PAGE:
Institutional members access full text with Ovid®

Share this article on:

Lupus Cerebritis: A Case Study

Kajs-Wyllie Marylyn
Journal of Neuroscience Nursing: August 2002
Articles: PDF Only

Abstract:

Nervous system involvement in systemic lupus erythematosus (SLE) occurs in 24%-50% of all patients in the United States at some time during the course of their illness. Lupus cerebritis with associated headache, seizures, stroke, and chorea is just one of a wide array of central nervous system disorders SLE patients can develop. It also is one of the most difficult manifestations of lupus to diagnose. Advances in imaging and laboratory analysis have contributed to an earlier and more specific diagnosis of lupus cerebritis. Despite improvements in the ability to treat SLE, management of nervous system manifestations remains unsatisfactory. Controversy exists as to the best approach for treatment. Newer combination therapies based on anecdotal evidence are suggested.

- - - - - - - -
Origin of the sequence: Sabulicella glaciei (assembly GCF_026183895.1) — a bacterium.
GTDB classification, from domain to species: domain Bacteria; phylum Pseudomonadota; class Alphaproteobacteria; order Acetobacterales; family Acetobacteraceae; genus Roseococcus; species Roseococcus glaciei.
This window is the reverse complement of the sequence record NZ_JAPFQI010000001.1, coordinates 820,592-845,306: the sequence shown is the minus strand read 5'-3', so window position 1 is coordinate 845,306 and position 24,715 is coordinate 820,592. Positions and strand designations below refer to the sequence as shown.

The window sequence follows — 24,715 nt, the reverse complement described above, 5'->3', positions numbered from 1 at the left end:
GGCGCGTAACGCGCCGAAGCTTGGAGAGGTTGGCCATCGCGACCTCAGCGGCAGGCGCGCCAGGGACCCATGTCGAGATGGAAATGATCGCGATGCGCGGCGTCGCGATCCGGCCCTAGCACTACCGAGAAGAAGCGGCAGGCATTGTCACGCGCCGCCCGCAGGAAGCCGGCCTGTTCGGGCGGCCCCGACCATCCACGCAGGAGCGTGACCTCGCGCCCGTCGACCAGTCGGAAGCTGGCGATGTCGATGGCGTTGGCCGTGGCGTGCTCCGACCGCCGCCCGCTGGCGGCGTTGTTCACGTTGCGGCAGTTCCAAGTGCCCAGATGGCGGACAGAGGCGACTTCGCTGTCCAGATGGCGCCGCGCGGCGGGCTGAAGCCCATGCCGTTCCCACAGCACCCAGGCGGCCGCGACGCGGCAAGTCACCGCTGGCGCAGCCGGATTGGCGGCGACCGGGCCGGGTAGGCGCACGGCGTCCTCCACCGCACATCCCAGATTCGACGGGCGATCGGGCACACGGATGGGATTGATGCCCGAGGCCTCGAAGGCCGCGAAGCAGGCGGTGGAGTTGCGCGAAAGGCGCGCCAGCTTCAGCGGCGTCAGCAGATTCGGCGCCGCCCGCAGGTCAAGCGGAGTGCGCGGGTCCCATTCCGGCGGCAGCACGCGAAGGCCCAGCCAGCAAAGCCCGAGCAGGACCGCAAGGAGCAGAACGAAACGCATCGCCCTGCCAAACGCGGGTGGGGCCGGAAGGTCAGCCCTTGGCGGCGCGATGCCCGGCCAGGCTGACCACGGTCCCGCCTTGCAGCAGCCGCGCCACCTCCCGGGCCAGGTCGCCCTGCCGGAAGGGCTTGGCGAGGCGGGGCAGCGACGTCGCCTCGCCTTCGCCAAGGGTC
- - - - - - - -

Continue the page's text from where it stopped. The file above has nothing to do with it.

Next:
Questions or comments about this article may be directed to: Marylyn Kajs-Wyllie, MSN RN CCRN CNS, St. David's Medical Center, 919 E. 32nd Street, Austin, TX 78705. She is a neuroscience clinical nurse specialist at the Neuroscience Center at St. David's.

© 2002 American Association of Neuroscience Nurses